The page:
Wednesday, June 16, 2010

mv. Aliquippa (with minor correction)

Yesterday evening (Tuesday), I was in downtown Huntington, W.Va., waiting for something. As  I usually do, I went to Harris Riverfront Park. There I saw a boat coming up the Ohio River. Then I noticed the second boat farther downstream. Because I had the time, I went up on the 6th Street bridge to get some overhead photos.

The first boat was the Tennessee Hunter. The second was the Aliquippa. And that's the one that interested me more this particular evening.

As the Aliquippa approached the bridge, the fading sunlight started discouraging me. But as the first of five barges appeared out from under the bridge (a long time ago, someone described Appalachian speech as very prepositional), the clouds parted, bathing the river in glorious, warm reds and oranges. Thus, I got this photo of the Aliquippa.

This boat and two others like it -- the Vulcan and the Titan -- are of particular interest to me because I'm pretty sure one of them was the first towboat I ever photographed with a single lens reflex camera and color film. It was back in the fall of 1976, I think, and the boat was painted green and white. It was headed downriver after exiting the Gallipolis Locks and Dam. I didn't get a good enough shot to determine the name of the boat.

So I figured I had a decent photo of the boat (you can see another shot of it passing downtown Huntington by going to my Flickr photostream here). This evening (Wednesday), as I was looking at my photos, I noticed this fellow on the Aliquippa. In the first couple of shots that I saw him, he was staring up at me, probably wondering who this twit with the camera on the bridge was. In the later shots, he's looking back toward the bridge and the setting sun. He must have had a pretty good view of things from where he was.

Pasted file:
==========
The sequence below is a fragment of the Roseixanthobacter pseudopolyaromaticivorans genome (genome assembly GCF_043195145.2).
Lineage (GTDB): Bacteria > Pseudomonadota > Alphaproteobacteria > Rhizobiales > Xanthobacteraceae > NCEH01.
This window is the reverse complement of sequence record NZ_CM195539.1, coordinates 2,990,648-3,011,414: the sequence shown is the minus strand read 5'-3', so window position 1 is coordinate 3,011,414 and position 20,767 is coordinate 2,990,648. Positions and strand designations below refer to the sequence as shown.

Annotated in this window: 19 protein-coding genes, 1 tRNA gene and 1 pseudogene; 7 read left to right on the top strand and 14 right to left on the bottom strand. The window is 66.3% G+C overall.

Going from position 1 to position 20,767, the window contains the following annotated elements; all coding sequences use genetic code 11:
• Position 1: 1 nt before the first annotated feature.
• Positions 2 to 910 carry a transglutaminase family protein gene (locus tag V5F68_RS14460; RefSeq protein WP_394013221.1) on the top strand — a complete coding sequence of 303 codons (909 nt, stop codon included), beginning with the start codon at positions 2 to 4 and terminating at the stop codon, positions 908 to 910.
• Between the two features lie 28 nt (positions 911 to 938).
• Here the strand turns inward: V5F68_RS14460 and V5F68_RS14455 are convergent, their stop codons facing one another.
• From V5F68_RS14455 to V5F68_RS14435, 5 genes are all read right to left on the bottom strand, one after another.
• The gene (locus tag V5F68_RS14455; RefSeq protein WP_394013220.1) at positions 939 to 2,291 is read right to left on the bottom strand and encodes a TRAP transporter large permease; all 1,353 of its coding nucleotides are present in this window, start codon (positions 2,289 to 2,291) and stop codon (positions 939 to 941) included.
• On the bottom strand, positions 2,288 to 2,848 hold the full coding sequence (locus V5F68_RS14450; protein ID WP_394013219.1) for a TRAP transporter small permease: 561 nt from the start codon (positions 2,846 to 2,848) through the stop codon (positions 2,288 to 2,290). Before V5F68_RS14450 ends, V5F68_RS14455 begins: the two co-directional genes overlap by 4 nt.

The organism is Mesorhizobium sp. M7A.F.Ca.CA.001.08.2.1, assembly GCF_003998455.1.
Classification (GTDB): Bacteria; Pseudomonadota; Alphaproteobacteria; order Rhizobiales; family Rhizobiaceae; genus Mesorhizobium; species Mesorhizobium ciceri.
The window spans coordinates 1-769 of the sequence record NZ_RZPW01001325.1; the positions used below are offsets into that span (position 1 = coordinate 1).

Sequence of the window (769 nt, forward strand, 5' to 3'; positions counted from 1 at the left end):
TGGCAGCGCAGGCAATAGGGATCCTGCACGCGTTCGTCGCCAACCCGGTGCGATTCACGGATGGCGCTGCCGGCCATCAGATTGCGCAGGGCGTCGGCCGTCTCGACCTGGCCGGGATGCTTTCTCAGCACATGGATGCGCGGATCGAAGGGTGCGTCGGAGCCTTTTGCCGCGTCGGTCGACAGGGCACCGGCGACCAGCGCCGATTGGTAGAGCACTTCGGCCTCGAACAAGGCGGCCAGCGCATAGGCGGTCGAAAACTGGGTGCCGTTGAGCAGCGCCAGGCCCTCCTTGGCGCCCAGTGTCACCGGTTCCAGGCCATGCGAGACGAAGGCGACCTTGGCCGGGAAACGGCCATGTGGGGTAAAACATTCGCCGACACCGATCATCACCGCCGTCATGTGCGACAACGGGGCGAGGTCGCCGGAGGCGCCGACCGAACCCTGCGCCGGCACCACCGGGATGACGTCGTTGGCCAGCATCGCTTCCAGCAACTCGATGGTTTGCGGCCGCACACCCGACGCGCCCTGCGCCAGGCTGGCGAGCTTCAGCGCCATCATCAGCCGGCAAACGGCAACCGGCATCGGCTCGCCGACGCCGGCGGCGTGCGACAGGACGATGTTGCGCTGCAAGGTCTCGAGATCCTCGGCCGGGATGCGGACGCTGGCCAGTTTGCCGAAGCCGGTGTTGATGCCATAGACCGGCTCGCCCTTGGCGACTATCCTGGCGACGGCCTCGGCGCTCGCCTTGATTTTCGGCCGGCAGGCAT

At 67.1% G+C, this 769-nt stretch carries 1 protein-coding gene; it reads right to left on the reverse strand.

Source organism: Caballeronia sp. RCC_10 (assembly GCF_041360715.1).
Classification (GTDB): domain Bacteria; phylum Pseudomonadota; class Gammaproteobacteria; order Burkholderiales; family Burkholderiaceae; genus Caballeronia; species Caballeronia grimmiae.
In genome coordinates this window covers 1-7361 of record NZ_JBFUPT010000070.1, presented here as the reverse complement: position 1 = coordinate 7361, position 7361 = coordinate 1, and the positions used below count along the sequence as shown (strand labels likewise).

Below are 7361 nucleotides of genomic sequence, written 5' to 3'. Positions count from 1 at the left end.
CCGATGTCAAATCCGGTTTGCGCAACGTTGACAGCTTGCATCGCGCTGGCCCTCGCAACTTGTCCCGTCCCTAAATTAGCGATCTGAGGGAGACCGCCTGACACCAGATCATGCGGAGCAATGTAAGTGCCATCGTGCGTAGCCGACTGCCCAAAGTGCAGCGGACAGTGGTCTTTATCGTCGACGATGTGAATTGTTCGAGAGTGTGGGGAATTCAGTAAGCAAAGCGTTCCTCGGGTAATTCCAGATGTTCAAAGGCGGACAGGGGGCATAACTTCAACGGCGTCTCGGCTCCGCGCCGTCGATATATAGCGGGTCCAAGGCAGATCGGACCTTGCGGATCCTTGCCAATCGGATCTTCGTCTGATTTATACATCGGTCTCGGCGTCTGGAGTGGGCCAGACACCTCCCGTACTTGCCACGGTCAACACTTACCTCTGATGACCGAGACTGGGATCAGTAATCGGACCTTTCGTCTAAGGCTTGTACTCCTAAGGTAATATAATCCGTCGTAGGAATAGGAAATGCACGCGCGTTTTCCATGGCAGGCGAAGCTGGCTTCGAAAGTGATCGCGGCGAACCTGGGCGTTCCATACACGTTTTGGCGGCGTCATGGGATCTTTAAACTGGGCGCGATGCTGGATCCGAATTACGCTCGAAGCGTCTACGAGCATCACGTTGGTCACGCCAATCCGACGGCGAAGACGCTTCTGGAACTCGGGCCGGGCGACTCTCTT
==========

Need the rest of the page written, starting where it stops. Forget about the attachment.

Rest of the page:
So that's my intensely interesting personal story for tonight.

Correction: I found the photo from 1976. The boat was mostly white, with green along the bottom. It was heading upriver, about to enter the Gallipolis locks. I also found a photo take a few months later of a similar boat (or the same one, repainted) that was all white. It was heading downstream, having just exited the Gallipolis locks.

Getting ready to drop a bridge

It looks like equipment is moving into place for the demolition of the old 5th Avenue bridge over the Guyandotte River in Huntington, W.Va. The existing steel truss bridge is something like a gazillion years old. It was closed a few years ago because some of the steel members supporting the roadway were rusting and falling away.

The bridge is less than a quarter mile from where the Guyandotte flows into the Ohio River. According to announced plans, demolition charges will go off sometime Friday to drop the bridge into the Guyandotte.

I assume that's where the Anna S, the barge with a crane on it and an empty barge come in. Today they were tied up at the park there at the mouth of the Guyandotte. Here you can see some of the components of the tow, with my favorite Ohio River bridge in the background.

Two on the river

The Ohio River has been up, and news of the river is kind of slow. At least this week has been good for towboat sightings.

Here are two I saw on Monday. First, the mv. Hoosier State as it headed down the river toward Huntington, W.Va., and beyond. That's the Proctorville, Ohio, water tower in the background.

And here's the AEP Mariner at Point Pleasant, W.Va. It's on the Kanawha River, at the mouth.